Aubrey Ross is an unusual man with an unusual pastime. He’s looking for Jewish Muslims. In Turkey. With the help of the Internet. And he’s convinced he has found some.
In a book entitled “The Messiah of Turkey,” due to be published this winter by Frank Cass Publishers in Great Britain, Ross reveals that there are a number of key figures in the present government of Turkey who are Sabbateans - i.e., followers of Shabbtai Tzvi, a Jew who, in the 17th century, claimed he was the messiah, God of Israel, and later converted to Islam.
Ross, an Orthodox Jew from London who has lectured on mysticism at Hebrew University in Jerusalem - but has university degrees in economics and the history of political thought, and is an adviser on pensions at the National Health Service in Great Britain - became intrigued by the subject when he was reading the chapter about false messiahs in Gershom Scholem’s “Major Trends in Jewish Mysticism.”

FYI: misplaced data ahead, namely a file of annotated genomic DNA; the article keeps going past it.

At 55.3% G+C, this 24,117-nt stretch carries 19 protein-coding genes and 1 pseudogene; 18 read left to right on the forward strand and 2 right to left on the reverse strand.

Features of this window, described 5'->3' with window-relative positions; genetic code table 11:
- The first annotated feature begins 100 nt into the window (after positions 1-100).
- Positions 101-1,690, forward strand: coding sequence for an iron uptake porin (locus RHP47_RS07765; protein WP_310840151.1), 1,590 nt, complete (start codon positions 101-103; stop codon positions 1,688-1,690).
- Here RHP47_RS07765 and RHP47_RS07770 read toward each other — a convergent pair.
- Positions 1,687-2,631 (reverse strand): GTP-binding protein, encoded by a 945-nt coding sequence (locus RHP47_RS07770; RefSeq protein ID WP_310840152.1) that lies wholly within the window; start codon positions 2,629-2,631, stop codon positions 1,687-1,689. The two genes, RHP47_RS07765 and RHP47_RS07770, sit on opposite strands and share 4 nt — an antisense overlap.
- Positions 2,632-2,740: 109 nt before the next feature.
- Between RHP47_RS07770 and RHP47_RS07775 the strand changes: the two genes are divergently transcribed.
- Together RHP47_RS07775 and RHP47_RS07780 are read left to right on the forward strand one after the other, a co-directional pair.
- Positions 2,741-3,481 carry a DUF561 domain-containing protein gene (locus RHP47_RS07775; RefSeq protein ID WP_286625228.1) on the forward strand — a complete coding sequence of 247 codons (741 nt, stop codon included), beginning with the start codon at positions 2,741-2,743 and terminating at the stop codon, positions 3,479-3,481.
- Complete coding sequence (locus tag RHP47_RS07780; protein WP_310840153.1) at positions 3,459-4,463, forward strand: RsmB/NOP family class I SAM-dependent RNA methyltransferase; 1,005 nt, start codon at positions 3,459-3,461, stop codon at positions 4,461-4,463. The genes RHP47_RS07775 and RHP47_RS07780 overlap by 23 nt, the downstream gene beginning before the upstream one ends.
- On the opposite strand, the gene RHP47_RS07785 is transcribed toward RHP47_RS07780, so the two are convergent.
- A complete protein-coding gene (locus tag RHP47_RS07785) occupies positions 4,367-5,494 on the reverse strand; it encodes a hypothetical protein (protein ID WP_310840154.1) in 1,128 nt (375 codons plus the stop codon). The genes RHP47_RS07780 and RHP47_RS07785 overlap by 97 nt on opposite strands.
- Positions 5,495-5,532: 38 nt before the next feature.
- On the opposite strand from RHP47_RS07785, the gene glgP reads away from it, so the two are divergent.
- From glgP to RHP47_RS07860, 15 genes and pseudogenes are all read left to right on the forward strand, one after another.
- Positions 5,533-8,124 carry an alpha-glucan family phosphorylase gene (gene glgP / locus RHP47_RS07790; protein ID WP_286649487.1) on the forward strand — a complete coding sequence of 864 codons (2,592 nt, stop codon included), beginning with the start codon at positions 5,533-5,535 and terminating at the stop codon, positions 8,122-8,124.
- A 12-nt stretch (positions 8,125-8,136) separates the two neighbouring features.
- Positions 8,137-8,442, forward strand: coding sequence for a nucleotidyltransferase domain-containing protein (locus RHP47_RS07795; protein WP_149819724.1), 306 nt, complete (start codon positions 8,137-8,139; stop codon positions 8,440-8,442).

“I was fascinated by a short sentence that said `many of them were still around in 1970,’” he says.
Shabbtai Zvi was born in Izmir, Turkey in 1625 and became a Muslim in the 1660s, Ross explains, when he was challenged by the sultan of Turkey for declaring that his mission as messiah was to take back the land of Israel, then under Ottoman rule. The sultan offered him three alternatives: make a miracle and become the true messiah of the Jews; be killed; or become a Muslim. Shabbtai Tzvi chose the latter.